It was a beautiful summer night. Bert and his friends were making their rounds. After a day of sweeping chimneys and almost an hour on his feet making sure the streetlights were properly lit, he was weary... in more ways than one. He found an empty bench and sank onto it. With a deep sigh, he ran his long, soot-covered fingers through his thick, dirty, jet black hair. He closed his brown eyes and laid his head back, enjoying the peace and quiet.

"'ey... Bert? You OK, mate?"

His friends' quiet, concerned voice brought him out of his reverie as he settled on the bench next to him.

"Yeah, yeah... I'm fine, just a bit tuckered is all," he said, opening his eyes and turning his head to look at the man he thought of as a brother.

"Bill and I can handle the rest-a this... You go an' get some proper rest," Henry encouraged.

"You sure?"

Henry nodded and smiled, putting his hand on his shoulder. A beat. "Ya miss Mary, don't ya?" It was Bert's turn to nod, but he did not smile. He could not find any words. "Don't you worry... One o' these days, she'll float down from the sky again..." he said, casting a glance upward into the starry sky.

"... like an angel..." Bert murmured, under his breath, almost to himself. He dared to let his eyes drift up as well as if willing her to be there.

A beat. "Night, then. I'll see ya tomorrow so's we can do it all again," Henry chuckled. He stood and went along his way.

Bert sighed deeply and bowed his head. He had no idea how much time had passed. It could have been mere seconds or a whole day. All he knew was that he wasn't alone anymore. He swallowed hard as he opened his eyes and focused on the shadow that was at his feet. The shape of the hat, the slender waistline, the flow of the petticoat...

He snapped his head up and his eyes immediately met hers. They smiled at the same time. He slowly got to his feet, never breaking eye contact.

"Now, Bert... There will be no more talk of angels floating from the sky. Understood?" she said gently.

"Yes, ma'm," he said breathlessly.

Silence came over them as they simply gazed into each other's eyes.

She was no angel. She was a proper and true lady made of flesh and blood, too good for the likes of him. But here she was beside him.

He was the rebellious side of her. He proved to her that class did not matter. Only feelings mattered.

Their hearts were racing just as they always did when they reunited. The only thing they wanted to do was embrace.

So they did.


They held each other a long time.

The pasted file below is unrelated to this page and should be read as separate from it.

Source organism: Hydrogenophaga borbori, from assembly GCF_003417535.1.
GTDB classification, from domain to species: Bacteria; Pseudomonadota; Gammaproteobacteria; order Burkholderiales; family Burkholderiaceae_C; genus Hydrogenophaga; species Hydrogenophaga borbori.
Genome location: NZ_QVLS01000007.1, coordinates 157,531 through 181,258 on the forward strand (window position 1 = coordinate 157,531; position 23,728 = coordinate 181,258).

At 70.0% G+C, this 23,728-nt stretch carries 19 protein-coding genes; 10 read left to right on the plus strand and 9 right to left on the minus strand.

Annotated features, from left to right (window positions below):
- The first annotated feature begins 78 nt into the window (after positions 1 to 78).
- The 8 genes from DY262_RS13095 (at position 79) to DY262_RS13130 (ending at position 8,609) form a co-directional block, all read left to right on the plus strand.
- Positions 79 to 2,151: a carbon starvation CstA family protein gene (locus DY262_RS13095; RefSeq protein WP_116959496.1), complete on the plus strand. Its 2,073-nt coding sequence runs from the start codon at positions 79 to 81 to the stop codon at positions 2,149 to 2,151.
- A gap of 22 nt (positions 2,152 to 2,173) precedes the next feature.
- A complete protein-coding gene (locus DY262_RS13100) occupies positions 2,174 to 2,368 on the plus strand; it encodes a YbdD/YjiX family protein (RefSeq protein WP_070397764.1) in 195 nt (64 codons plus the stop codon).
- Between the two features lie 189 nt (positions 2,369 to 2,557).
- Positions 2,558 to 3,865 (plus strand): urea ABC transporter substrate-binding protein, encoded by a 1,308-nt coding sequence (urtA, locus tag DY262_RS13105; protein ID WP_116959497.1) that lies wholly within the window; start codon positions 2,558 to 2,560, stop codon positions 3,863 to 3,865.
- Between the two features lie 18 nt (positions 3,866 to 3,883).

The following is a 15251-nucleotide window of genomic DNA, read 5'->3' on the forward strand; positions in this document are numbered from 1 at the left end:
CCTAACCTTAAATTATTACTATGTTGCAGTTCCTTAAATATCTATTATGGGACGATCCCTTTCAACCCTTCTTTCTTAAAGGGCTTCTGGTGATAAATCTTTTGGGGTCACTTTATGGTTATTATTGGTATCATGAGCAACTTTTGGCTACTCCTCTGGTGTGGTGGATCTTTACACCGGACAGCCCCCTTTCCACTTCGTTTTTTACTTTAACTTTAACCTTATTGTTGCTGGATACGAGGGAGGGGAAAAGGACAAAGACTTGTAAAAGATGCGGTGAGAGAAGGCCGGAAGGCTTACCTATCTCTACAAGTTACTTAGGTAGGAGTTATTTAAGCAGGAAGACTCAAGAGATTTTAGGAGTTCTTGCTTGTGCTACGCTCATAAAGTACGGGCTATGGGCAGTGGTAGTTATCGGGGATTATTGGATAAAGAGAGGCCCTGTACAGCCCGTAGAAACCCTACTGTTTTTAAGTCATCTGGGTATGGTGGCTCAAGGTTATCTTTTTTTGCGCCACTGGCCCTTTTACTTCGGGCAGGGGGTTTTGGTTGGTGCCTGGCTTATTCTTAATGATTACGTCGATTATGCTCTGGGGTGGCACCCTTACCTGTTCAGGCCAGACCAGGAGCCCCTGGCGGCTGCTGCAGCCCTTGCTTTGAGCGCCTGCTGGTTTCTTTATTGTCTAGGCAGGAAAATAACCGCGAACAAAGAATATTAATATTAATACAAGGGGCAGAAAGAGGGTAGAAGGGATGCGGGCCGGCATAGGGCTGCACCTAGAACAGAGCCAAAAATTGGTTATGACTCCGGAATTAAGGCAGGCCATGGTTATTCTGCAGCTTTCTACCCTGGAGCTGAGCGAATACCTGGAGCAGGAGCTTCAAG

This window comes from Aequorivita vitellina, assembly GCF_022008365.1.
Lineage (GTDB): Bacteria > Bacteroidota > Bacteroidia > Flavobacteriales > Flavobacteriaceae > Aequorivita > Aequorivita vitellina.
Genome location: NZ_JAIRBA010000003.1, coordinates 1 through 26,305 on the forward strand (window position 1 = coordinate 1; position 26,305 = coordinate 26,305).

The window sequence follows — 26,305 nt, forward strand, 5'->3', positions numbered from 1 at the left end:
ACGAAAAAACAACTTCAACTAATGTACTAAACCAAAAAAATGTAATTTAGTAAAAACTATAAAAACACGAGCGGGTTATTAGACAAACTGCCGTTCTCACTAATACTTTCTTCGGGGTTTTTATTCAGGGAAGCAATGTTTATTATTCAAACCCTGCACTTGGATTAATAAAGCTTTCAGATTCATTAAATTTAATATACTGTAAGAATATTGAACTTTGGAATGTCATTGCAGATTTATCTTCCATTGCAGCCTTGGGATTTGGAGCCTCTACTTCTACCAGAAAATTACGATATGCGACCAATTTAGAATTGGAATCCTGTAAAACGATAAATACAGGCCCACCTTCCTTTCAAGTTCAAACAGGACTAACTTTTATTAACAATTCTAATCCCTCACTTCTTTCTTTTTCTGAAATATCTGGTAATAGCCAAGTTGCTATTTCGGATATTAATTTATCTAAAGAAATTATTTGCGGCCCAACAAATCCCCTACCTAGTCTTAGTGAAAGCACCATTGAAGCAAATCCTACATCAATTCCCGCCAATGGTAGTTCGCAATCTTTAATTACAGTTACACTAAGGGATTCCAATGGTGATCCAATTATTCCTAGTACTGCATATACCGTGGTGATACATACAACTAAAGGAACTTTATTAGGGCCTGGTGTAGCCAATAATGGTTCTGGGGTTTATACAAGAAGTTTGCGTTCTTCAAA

As they pulled apart a few minutes later. She reached out and took both his hands in hers.

"What brings you 'ere, Mary Poppins?" he asked.

"This is my week off before I start with a new family. I want to spend it in London with you," she said matter-of-factly.

He couldn't help but swell with pride. "Well then we'd best get on with it. One week is not a lot of time," he said, trying not to sound as disappointed as he felt. He was honored she'd chosen to come to him. He offered her his arm. She proudly laced her arm through it. "What should we do?"

"Why don't we go have some supper?" she suggested, flashing her eyes up to his.

"Good idea. I'm famished," he declared.

Then he stopped as if he remembered something he'd long forgotten. "I... We... can't..." he said, sadly looking down at his filthy trousers and brushing some soot off his sleeve. She saw his insecurity and hesitation.

Mary tilted her head. "I need to settle in my room at the inn. You can meet me there when you're ready," she said with a reassuring smile.

"You always make the best 'o the situation, dont'cha?" he smirked.

"I at least try to," she said with a nod. Then her demeanor changed. "Now go and get changed," she demanded playfully. "Spit spot!"

Bert laughed and tipped his hat with a ground bow. With that, he turned and hurried away. She laughed at his endearing boyish ways and at herself for feeling like a school girl.

Later, after they'd eaten a nice meal in the inn restaurant and enjoyed a glass of rum punch, they decided to stroll in the park since it was such a lovely evening. They ended up in front of the inn.

"It'll be hard to top that," Bert said, as he opened the door for her.

"We'll have to try, won't we?" she smirked. To his joy, she leaned up and gently placed a kiss to his left cheek. "Good night, Bert."

"Good night, Mary," he said, his voice full of affection. He smiled a broad, amused smile as she offered her cheek. He pressed his lips to her soft left cheek.

He watched her nod to the concierge and gracefully glide up the stairs.

Slipping his hands into his pockets, he spun on his heels and began to whistle and hum under his breath.

From her window, Mary was serenely glowing as she undid her hair, watching him bell-kick and disappear around the corner.